Last night I was given a sharp reminder that having a backup strategy for any content you value is important. I know it has been said many times before and will continue to be said many more times in the future but even if you don't read any further, just do yourself one favour: make sure your backup strategy is in place and is working.
So Why The Lecture?
You know how it is... you have a VPS or a dedicated server running your blog and a few other sites. You have the important configuration files and so forth backed up and the standard snapshots provided by your ISP, but no proper backup strategy for your content.
It is just sitting there in your database, growing slowly. Watching. Waiting. One day when you aren't looking, disaster will strike.
Or maybe you'll be lucky. I was.
Somehow my VPS managed to get well and truly broken. I'm not completely sure what caused it (it could have been one of several things) but the end result was the Plesk config was ruined and totally useless. Normally I wouldn't see the need for Plesk as I'd just set everything up myself, but I have some friends' sites as well and its nice to be able to provide them the ability to log on to their own control panel to manage their services. Unfortunately, I had no way to revert or undo what had happened so I had to resort to using one of the automated image backups provided by the ISP. This backup was dated 1 Feb – 9 days ago. Not ideal...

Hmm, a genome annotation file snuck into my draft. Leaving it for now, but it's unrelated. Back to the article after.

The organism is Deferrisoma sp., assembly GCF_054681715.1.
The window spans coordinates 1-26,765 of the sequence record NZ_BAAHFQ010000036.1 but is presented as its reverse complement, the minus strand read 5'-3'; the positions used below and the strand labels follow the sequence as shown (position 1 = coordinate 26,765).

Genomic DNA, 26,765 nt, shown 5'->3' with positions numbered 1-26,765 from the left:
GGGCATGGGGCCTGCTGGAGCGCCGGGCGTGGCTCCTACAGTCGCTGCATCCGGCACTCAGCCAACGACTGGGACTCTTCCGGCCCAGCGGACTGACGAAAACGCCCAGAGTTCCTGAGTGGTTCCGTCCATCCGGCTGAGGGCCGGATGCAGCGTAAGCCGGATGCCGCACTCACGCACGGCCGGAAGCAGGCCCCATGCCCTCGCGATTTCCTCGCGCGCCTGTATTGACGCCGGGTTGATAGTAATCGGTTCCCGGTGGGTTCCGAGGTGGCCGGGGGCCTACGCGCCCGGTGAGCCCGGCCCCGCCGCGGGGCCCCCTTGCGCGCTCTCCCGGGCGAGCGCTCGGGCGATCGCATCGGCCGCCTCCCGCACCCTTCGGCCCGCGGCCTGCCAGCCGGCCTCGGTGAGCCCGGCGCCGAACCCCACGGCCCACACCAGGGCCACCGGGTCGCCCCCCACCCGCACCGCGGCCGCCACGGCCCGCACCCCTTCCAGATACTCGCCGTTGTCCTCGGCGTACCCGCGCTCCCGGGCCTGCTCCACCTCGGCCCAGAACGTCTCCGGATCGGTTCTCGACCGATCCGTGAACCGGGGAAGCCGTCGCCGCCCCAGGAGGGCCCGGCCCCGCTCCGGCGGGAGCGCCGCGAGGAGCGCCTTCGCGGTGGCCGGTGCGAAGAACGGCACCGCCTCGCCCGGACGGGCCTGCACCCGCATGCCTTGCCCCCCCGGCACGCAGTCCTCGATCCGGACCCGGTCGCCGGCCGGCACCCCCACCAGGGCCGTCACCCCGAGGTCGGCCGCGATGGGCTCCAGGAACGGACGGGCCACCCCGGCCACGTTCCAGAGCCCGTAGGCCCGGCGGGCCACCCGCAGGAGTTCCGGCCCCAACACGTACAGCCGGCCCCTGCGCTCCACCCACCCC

I applied the backup and once restoration was complete, sure enough everything came back happy and working again. But horror of horrors - my last blog post was missing. And I had no backups of this at all.
Message Received & Understood
One blog post... that's all I'd lost. And I've even got that back thanks to Google's cache. All is restored, and it only took 5 minutes to do. But the message is clear: next time it could be much worse.
I will be making sure I have some kind of proper strategy in place in the future to back up my blog (and other) content. As a developer I really should have known better in the first place, especially reading about the horrible losses others have suffered in the past.
So if you think your stuff could go the same way, check. Set something up. Even just a simple script will do. Next time it could be you. If your data is important to you (or to others), backups are not optional.